Defining Your Own Success: Advice From Greenlights

This article is an excerpt from the Shortform book guide to "Greenlights" by Matthew McConaughey. Shortform has the world's best summaries and analyses of books you should be reading.

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What does defining your own success mean? How did McConaughey redefine himself in his acting career?

According to McConaughey, defining your own success means you’re responsible for your actions and the outcomes they create. McConaughey used his philosophy to change his career path from rom-coms to serious dramas.

Read more about defining your own success according to Matthew McConaughey’s Greenlights.

Matthew McConaughey’s Perspective on Defining Your Own Success

With a second child on the way and a new life to live with his new family in their new house in Texas, Matthew knew that this time, changing his career direction would be a different experience. This time, he had more than just himself to take into account. The next 20 months would test his resolve as he rejected his established public image and waited for the world to catch up. This period would bring the death of his current “brand” but also the birth of a daughter and the birth of a new public image. It would lead, ultimately, to a Hollywood McConaissance.

Insights and lessons from this period include the following:

  • You have to define success for yourself unless you want other people to define it for you. Ask yourself what success means to you, and know that you’ll find the answer in whatever makes you truly happiest in your soul. Real prosperity comes from being true to your deepest definition of what it means to be rich.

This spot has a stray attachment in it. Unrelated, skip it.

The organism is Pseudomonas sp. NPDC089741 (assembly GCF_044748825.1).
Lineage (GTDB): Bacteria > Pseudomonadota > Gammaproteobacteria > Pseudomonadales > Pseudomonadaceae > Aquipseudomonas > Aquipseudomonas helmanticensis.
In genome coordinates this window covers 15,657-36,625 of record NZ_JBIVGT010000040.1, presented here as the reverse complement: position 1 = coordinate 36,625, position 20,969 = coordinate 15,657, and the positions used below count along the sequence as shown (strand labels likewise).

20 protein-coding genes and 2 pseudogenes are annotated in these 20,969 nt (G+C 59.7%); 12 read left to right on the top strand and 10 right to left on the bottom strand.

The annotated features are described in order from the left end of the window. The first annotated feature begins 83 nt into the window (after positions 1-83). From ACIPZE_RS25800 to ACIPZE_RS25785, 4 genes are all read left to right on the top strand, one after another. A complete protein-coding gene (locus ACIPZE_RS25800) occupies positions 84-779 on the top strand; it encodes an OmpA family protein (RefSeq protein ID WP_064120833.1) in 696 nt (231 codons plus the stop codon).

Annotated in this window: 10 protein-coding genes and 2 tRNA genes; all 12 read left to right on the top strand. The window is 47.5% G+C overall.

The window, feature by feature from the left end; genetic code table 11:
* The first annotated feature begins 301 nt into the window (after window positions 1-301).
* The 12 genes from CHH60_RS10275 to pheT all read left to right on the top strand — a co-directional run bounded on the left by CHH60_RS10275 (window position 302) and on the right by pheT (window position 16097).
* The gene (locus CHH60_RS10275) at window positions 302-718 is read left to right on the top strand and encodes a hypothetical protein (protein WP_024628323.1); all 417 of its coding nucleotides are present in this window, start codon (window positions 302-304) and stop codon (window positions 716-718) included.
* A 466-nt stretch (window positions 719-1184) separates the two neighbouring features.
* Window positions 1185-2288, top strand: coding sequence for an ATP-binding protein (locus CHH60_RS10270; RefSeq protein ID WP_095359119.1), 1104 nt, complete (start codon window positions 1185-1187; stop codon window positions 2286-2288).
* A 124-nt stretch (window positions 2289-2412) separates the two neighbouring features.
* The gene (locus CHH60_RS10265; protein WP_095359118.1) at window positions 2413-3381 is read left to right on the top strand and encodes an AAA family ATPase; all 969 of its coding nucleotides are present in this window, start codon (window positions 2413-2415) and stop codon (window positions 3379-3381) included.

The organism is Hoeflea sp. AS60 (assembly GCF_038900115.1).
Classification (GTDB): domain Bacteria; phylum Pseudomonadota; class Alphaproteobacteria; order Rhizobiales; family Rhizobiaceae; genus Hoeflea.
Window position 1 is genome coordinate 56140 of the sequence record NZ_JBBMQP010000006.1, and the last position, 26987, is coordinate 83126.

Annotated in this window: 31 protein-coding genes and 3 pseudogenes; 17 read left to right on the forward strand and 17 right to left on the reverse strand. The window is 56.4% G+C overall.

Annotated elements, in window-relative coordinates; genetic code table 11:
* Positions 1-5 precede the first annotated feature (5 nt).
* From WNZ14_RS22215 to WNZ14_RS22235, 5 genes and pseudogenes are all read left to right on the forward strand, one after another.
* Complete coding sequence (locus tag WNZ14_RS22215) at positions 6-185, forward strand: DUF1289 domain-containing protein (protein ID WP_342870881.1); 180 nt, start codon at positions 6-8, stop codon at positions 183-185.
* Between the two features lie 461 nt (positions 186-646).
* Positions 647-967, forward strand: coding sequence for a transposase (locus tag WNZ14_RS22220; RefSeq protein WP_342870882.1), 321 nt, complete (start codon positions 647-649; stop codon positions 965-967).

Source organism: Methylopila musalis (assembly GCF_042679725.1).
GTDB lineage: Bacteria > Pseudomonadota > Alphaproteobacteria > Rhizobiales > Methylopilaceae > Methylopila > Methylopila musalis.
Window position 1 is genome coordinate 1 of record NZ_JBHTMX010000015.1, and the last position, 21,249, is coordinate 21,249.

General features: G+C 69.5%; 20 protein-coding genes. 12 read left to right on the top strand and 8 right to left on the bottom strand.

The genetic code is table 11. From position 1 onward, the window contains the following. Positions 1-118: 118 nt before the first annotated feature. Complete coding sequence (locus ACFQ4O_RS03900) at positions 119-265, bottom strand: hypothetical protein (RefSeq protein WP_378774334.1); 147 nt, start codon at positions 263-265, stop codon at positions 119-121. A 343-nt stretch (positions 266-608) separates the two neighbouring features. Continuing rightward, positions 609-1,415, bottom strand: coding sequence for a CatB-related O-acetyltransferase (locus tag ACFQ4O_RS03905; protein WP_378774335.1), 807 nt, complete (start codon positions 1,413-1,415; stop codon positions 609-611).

• Your voluntary responsibilities are the most important ones. They’re more important than your obligations to family or society, because self-obligations reveal your true level of honesty and responsibility. You’re the only one who knows whether or not you fulfill such obligations, so the way you handle them defines your real character and depth of integrity.

Breaking Up With Rom-Coms

In Fall 2008, Matthew realized it was time for yet another change. This one would remove him from the movie industry for an indefinite period.

He checked on his finances to verify whether he and his family could survive with some disruption to their income. Finding that everything was solid, he called his agent and said he wanted to stop accepting roles in romantic comedies. He knew this was a risky move in a business where saying “pass” on too many projects can lead to a situation where you don’t receive any offers at all. But he felt that he had to do it.

He and Camila discussed the situation together. They prayed about it. She acknowledged that his decision represented a risk, but she also told him that if they were going to make such a dramatic change, they would have to do it wholeheartedly and not “half-ass” it. This direct echo of Jim McConaughey’s words when Matthew had expressed his desire to go to film school seemed striking, even startling. For Matthew, it confirmed the rightness of what they were doing.

Over the next year, dozens of offers to star in romantic comedies continued to come Matthew’s way. And he continued to decline them all, even when the offers started getting higher: $5 million, then $10 million, then $14.5 million. The stress took its toll on him, as he had always felt privileged to be able to make a living doing what he loved, and now he was rejecting well-paying work. As his worries about the future simmered in the background, he focused his thoughts on his desire to forge a new career in which his art and his work more closely resembled his real life and the passions that motivated him.

Another Child